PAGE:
Most of the challenges in this project are fairly typical and can be addressed by the serverless toolbox. However, there are recurring themes requiring a more advanced solution.

  1. Near real-time processing
  2. 15 minutes execution limit on lambda
  3. Preventing overlapping flows from simultaneous execution
  4. Observing concurrency limits
  5. Avoiding idle capacity when there is work to do

Consider the following illustration:

Fig 5. Horizontal and vertical concurrency limits. Vertically, reads are limited by max connections to SalesForce, Writes are limited by max connections to Oracle. Horizontally, only one synchronization may be run at a time per stream.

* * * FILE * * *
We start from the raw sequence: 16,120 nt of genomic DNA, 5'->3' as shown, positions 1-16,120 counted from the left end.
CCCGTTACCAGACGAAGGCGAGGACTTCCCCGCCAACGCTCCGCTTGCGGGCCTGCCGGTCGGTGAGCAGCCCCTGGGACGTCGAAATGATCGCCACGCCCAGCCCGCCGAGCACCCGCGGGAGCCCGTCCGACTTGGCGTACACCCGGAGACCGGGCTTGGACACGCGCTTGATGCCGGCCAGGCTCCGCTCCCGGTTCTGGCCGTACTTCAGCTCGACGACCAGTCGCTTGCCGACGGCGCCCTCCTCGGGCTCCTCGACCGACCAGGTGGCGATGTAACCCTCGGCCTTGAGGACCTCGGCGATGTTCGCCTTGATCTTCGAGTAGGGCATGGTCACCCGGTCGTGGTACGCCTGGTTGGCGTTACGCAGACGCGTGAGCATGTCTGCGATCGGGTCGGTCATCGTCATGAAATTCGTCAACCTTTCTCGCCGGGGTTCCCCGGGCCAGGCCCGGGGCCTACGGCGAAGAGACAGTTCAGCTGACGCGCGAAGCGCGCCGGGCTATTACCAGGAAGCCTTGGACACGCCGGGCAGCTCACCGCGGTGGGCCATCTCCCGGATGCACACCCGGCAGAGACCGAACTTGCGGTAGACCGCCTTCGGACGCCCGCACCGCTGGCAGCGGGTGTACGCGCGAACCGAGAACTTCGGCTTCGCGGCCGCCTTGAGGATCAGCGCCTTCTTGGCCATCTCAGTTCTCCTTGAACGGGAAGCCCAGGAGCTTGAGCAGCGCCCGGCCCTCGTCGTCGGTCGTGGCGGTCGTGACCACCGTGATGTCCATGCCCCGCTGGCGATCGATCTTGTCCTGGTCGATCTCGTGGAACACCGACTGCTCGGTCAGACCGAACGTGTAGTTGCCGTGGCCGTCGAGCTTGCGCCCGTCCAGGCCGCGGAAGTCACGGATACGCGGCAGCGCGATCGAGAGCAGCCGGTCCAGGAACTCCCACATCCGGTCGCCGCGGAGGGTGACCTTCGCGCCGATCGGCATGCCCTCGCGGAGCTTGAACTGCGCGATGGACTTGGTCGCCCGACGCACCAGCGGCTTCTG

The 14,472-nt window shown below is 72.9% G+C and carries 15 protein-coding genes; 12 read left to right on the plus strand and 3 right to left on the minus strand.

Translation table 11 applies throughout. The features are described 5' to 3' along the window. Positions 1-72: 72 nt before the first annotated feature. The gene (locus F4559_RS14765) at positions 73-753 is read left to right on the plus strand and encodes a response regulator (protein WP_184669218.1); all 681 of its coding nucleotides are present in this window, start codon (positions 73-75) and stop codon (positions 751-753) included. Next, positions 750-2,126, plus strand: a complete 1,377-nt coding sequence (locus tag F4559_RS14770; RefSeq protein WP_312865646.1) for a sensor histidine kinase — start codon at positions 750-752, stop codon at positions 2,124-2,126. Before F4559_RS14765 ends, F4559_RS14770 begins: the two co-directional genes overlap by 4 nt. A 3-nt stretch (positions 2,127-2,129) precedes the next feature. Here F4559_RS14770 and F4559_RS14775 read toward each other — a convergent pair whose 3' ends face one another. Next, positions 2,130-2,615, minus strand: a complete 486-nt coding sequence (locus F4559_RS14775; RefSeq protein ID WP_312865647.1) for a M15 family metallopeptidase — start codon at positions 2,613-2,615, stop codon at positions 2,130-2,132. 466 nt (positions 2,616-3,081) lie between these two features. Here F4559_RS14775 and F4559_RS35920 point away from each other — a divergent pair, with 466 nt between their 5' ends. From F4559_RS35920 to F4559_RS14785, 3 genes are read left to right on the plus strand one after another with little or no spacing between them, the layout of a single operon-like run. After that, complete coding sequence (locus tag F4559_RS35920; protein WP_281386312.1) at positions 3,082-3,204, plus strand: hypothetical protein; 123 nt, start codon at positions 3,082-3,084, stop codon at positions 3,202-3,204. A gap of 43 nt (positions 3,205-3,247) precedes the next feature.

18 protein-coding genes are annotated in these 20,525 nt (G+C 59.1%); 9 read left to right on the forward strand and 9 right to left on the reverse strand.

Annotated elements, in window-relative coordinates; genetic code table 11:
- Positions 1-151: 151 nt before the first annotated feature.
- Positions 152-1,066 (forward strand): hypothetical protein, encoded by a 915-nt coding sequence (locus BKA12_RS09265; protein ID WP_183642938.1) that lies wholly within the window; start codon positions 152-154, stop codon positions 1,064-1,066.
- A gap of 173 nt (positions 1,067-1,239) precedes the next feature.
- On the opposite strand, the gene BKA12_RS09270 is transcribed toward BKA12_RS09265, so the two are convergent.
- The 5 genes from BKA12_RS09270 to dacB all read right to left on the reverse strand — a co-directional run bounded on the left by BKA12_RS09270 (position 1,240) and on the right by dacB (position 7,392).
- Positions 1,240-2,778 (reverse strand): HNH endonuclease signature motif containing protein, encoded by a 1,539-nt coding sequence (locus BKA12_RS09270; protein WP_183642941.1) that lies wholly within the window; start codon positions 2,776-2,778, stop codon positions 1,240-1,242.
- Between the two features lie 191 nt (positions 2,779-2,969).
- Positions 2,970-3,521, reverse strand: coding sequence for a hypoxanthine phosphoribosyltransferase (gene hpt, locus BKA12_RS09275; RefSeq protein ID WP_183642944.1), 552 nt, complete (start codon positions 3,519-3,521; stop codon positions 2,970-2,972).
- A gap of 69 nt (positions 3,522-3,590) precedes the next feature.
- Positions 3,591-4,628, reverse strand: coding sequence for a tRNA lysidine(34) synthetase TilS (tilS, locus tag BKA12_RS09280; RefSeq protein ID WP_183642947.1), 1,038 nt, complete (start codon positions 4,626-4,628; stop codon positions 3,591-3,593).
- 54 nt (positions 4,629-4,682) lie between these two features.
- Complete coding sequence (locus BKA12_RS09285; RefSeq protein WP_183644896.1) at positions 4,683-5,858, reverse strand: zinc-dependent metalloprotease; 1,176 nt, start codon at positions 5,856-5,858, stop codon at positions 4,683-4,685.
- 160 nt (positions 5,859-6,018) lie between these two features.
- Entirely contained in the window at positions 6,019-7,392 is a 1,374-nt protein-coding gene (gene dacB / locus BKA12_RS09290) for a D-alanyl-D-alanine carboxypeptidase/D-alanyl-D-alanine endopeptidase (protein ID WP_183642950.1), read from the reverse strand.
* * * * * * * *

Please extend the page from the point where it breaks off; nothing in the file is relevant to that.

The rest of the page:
Requirements 2 and 3 imply concurrency limits represented horizontally and vertically in Fig 4. The need to occasionally go beyond the 15 minutes lambda execution limit is rendering SQS FIFO guarantees insufficient for resolution of concurrency requirements.

The solution in the project evolved to use a specific combination of SQS queues, DynamoDB tables for streams tracking and semaphores for managing concurrency of long tasks performed by the state machines and overall read/write concurrency limits.

Being focused on the project and repeatedly reminded that IT solutions are not the core of the business, I had no opportunity to realize what seemed like an obvious generalization that should solve all these points simultaneously. But I couldn't stop thinking it's possible and necessary.